When you are caught in difficult emotions, the RAIN meditation can bring you back to a wise and compassionate presence. Give yourself a few moments to pause and turn inward.

R   Recognize what is happening. Mentally whisper whatever you are aware of: fear, anger, hurt, shame.

A   Allow. Let whatever you are feeling be here, without judging it, trying to fix it, or ignoring it. Simply pause and “let be.” You might whisper “This too belongs.”

I   Investigate. With curiosity, feel into your body—your throat, chest, belly. Discover where the emotions live inside you. You might gently place a hand wherever feelings are strongest. Sense what is needed or being asked for right now. Is it love? Forgiveness? Acceptance? Understanding?

N   Nurture. Offer care to feelings of vulnerability, hurt, or fear. Let the touch of your hand be tender, and send whatever message might most offer healing. You can imagine this coming from your own awake heart or from another being (friend, grandparent, spiritual figure, dog) you trust and love.

After the RAIN: Take some moments in stillness, simply sensing the quality of presence that has unfolded. Notice the shift from when you started (an angry or fearful or victimized self) to the compassionate awareness that is always here.


Taken from Richard Rohr’s Weekly Newsletter from the Center for Action and Contemplation

Author Tiffany Shlain offers a practice she calls a “Technology Sabbath” as a way of reducing our addiction to technology and our personal devices. She writes:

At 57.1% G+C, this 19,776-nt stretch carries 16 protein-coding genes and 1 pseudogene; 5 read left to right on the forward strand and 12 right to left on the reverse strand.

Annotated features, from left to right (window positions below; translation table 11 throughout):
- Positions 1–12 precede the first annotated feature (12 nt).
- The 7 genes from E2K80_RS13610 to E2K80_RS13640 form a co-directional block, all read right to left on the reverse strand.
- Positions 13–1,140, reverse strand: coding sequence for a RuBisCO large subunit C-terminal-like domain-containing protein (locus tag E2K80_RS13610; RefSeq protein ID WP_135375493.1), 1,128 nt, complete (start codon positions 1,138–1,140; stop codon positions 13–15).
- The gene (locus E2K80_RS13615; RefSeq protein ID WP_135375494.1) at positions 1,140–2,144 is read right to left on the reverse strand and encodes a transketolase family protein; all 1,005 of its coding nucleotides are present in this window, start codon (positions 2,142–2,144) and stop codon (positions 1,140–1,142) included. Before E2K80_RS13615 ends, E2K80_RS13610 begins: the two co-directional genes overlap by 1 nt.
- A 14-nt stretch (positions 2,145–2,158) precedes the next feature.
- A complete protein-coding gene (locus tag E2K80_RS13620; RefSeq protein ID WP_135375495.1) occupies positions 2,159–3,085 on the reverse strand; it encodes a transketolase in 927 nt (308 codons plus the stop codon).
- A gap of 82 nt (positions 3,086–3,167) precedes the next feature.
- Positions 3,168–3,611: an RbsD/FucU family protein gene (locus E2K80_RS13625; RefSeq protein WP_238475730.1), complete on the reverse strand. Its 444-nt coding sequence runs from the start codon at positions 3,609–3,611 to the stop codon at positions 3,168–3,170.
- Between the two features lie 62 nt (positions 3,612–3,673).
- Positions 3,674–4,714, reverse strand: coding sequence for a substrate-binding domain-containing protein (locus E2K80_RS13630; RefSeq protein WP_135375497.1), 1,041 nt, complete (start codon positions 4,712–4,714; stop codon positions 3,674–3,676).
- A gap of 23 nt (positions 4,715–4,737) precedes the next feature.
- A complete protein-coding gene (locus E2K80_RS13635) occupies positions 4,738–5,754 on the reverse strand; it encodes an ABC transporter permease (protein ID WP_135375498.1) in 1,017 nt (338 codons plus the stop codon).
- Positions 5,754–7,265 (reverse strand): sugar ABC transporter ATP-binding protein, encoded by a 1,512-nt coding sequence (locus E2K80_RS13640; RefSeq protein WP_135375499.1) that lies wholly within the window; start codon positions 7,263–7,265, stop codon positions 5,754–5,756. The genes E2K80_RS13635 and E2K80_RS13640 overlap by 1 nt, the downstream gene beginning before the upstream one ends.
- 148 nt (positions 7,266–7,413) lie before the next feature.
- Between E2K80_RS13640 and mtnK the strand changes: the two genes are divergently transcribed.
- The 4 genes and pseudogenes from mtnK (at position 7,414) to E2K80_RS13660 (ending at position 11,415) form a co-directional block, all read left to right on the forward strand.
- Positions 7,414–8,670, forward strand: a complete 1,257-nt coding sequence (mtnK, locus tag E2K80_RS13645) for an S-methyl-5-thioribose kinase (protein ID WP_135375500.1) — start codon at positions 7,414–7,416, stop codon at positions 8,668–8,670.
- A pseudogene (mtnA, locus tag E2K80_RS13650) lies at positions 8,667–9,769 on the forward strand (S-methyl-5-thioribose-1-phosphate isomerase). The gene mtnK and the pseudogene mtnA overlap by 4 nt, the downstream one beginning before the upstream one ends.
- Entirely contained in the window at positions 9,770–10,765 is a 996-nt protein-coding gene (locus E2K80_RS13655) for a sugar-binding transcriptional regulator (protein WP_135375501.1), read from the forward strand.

How often have you looked up from your screen, eyes dazed, and realized you’ve just wasted thirty minutes or an hour or more? You look around and see everyone else with their heads down staring at their screens, too. You worry about how this is affecting you as an individual and society at large. You think you should do something about it, then your phone buzzes, you respond to the text, and you’re pulled back to the screen again. We’ve become ostriches, burying our heads in silicon sand                                                                                                                                     

Researchers have compared the sense of technological dependency—the feeling that we must be accessible and responsive at any time—to that of drugs and alcohol. It’s all because of the hormone dopamine, which is related to mood, attention, and desire. When you find something that feels good, dopamine makes you want more of it.                                      

What brings you joy ?  Think about all the (screen free) activities you enjoy doing that you just don't do enough       

Consider your own tradition or history.  What foods, practices from your childhood,  family , faith or culture would make the day more meaningful for you ?   

Consider your intentions  What qualities do you want to develop ?  What habits do you want to break ?  How do you want to feel when the day is over ? 

How to prepare for 24/6     A little think ahead will help you get more our of the day.